Resisting pressure from the Minnesota Vikings to back down, the Metropolitan Sports Facilities Commission on Thursday unanimously agreed to use financial incentives and threatened penalties to try to keep the team in the Metrodome for two years beyond the end of its current lease.
The Vikings' response: "We've got to move on."
But, they added, that doesn't necessarily mean move away.
The commission, which owns the Metrodome and is the team's current landlord, made the move in the face of a blistering letter from Vikings owners Zygi and Mark Wilf that said the proposal to extend their Dome lease left them "confused and questioning the future of this franchise."
True to their pledge to suspend relations with the commission until the "political games" ended, neither Wilf attended the commission's meeting Thursday.
But Vikings spokesman and Vice President Lester Bagley, addressing a previously scheduled Twin Cities North Chamber of Commerce luncheon Thursday in Coon Rapids, said that the team will continue to push for a new stadium -- with or without the stadium commission.
"Anyone not interested in helping us solve our long-term problem -- like, apparently, the Sports Commission -- we've got to move on," he said. "We made it clear we would not sign a lease without a stadium deal."
The commission, in a five-page resolution, promised the Vikings all post-season stadium receipts if they would extend their Dome lease beyond the current expiration in 2011. But it also threatened to resume charging the team annual rent of $4 million (after 10 years of playing in the Dome rent-free) if the team rejected an extension. The commission also wants the Vikings to match its own $500,000 funding for a 2010 study on redeveloping the Metrodome site.
Commission Chairman Roy Terwilliger, who tried but failed to remove the lease extension language from the resolution, said he considered the resolution merely a "starting point for negotiating" the Vikings' remaining years in the Metrodome. It has no contractual force at this point, he said.
The resolution was first approved Tuesday by the commission's finance committee. Committee chairman Paul Thatcher, who sponsored the measure, said it would buy time for the state to develop a public financing plan for a new multipurpose football stadium before the Vikings left town.
The team has two years left on its Metrodome lease after this season, and Thatcher said there was no way the Legislature will act on a stadium in 2010 while dealing with severe economic problems.
But the Vikings are betting heavily on a stadium solution in the upcoming session. Team officials have been courting the support of business leaders and talking to citizens about the economic benefits that a new stadium would deliver and the need to act now.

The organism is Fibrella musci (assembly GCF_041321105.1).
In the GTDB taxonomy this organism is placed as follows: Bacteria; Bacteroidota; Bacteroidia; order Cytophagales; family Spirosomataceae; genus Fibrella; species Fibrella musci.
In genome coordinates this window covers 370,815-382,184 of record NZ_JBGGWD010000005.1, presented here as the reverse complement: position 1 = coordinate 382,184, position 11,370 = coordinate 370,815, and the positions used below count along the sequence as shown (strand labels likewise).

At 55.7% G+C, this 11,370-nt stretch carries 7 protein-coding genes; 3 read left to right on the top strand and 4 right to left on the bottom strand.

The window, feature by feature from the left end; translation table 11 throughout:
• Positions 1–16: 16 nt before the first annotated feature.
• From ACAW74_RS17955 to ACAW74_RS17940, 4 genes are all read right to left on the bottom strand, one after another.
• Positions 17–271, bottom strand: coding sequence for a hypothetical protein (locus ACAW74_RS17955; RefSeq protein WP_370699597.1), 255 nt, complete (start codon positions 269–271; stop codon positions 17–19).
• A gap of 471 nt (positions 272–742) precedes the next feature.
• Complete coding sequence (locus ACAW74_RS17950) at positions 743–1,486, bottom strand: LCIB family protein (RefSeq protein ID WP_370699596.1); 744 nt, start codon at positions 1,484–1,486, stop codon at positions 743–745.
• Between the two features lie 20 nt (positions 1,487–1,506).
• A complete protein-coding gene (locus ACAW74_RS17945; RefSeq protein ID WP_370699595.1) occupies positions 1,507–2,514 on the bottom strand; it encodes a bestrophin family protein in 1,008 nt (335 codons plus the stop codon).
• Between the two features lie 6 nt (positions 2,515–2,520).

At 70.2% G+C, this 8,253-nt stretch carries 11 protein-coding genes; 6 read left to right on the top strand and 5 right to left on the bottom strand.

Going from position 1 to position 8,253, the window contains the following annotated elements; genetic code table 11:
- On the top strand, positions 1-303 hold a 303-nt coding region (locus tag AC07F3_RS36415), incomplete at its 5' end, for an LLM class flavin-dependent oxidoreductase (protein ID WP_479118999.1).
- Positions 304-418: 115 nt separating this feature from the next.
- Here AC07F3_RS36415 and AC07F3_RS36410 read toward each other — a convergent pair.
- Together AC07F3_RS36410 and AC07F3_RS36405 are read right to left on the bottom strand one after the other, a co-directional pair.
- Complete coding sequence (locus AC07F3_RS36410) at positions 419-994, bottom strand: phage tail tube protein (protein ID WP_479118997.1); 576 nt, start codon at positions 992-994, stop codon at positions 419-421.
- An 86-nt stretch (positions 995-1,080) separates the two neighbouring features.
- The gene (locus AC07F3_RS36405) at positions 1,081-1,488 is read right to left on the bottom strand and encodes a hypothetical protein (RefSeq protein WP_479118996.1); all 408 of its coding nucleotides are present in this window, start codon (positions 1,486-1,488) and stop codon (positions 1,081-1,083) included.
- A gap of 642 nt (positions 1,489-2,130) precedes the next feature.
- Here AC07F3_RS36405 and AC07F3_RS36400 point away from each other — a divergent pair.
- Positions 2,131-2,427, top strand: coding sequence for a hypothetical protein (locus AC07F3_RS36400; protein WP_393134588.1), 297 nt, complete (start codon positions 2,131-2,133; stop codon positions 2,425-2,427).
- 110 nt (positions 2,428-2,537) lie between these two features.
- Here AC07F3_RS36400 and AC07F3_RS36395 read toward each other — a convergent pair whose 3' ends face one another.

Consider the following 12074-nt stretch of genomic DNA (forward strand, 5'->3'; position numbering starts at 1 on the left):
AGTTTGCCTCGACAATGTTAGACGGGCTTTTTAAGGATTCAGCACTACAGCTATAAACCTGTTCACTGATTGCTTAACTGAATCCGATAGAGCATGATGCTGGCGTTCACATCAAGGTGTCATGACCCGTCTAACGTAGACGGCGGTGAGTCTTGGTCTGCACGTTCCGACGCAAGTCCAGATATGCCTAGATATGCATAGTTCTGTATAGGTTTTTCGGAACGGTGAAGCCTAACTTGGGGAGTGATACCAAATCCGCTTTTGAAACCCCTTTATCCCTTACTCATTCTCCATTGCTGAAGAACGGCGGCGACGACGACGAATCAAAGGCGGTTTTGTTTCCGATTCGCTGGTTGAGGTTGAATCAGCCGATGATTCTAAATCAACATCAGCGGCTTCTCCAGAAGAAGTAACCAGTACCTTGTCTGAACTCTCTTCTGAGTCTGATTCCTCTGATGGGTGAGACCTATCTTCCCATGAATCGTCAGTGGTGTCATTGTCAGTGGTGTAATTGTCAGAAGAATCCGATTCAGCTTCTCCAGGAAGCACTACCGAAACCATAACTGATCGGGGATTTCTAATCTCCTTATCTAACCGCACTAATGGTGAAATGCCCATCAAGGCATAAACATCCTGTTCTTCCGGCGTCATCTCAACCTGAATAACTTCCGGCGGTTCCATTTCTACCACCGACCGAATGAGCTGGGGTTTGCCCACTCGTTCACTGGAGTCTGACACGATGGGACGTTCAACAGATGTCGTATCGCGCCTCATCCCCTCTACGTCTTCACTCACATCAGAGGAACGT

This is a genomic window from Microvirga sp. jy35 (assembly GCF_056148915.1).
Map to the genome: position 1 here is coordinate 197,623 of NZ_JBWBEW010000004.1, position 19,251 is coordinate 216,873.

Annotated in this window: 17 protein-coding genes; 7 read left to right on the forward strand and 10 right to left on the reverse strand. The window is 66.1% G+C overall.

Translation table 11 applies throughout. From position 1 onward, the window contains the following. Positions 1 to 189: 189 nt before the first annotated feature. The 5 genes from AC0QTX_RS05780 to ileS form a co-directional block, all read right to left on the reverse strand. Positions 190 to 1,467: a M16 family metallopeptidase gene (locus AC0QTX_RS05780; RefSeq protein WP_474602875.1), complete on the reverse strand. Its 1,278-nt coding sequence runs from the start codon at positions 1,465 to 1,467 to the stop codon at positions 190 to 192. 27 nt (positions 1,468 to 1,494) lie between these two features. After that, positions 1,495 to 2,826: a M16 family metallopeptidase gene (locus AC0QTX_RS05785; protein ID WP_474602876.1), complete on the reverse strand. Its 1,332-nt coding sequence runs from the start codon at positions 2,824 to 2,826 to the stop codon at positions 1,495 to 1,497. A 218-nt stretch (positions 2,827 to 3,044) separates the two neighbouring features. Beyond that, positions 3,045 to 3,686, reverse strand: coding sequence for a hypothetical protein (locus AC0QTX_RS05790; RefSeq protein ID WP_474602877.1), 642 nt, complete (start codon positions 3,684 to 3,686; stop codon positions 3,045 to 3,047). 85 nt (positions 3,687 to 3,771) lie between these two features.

There were some signs Thursday that the Vikings and the commission may not be that far apart. In the past, the team has resisted an enclosed stadium; the commission, on the other hand, has insisted that a new stadium include a roof to ensure that it can be used year-round. But on Thursday, Bagley acknowledged the possibility of a roof five times during his lunch presentation.
And if Bagley's appearance in Anoka County suggested anything, it's that reconciliation between the Vikings and the commission can't be ruled out. The Vikings and Anoka bitterly parted ways in 2006 over plans to build a stadium in Blaine, yet Bagley on Thursday greeted the county's stadium negotiator, Steve Novak, with a warm handshake, saying: "We love you guys. You guys were great."
Thursday's stadium developments seemingly failed to ignite a call to arms in and around the State Capitol for a Vikings stadium.
Brian McClung, a spokesman for Gov. Tim Pawlenty, said the Vikings are an important state asset "but with the state continuing to face difficult economic circumstances the stadium issue is not on the front burner."
Republican gubernatorial candidate Pat Anderson, a former state auditor, agreed that Minnesota has more important priorities than public money for a new stadium.
"We're in a severe recession," she said. "This isn't the time to spend, what is it -- hundreds of millions of dollars? ... There are other things that are much more important."
Sen. John Marty, DFL-Roseville, another candidate for governor and a longtime critic of publicly financed stadiums, wondered whether the apparent falling-out between the Vikings and the stadium commission was manufactured to create a sense of urgency for a new stadium.
"This will be this week's crisis. [In] another few months, they'll try another one," he said.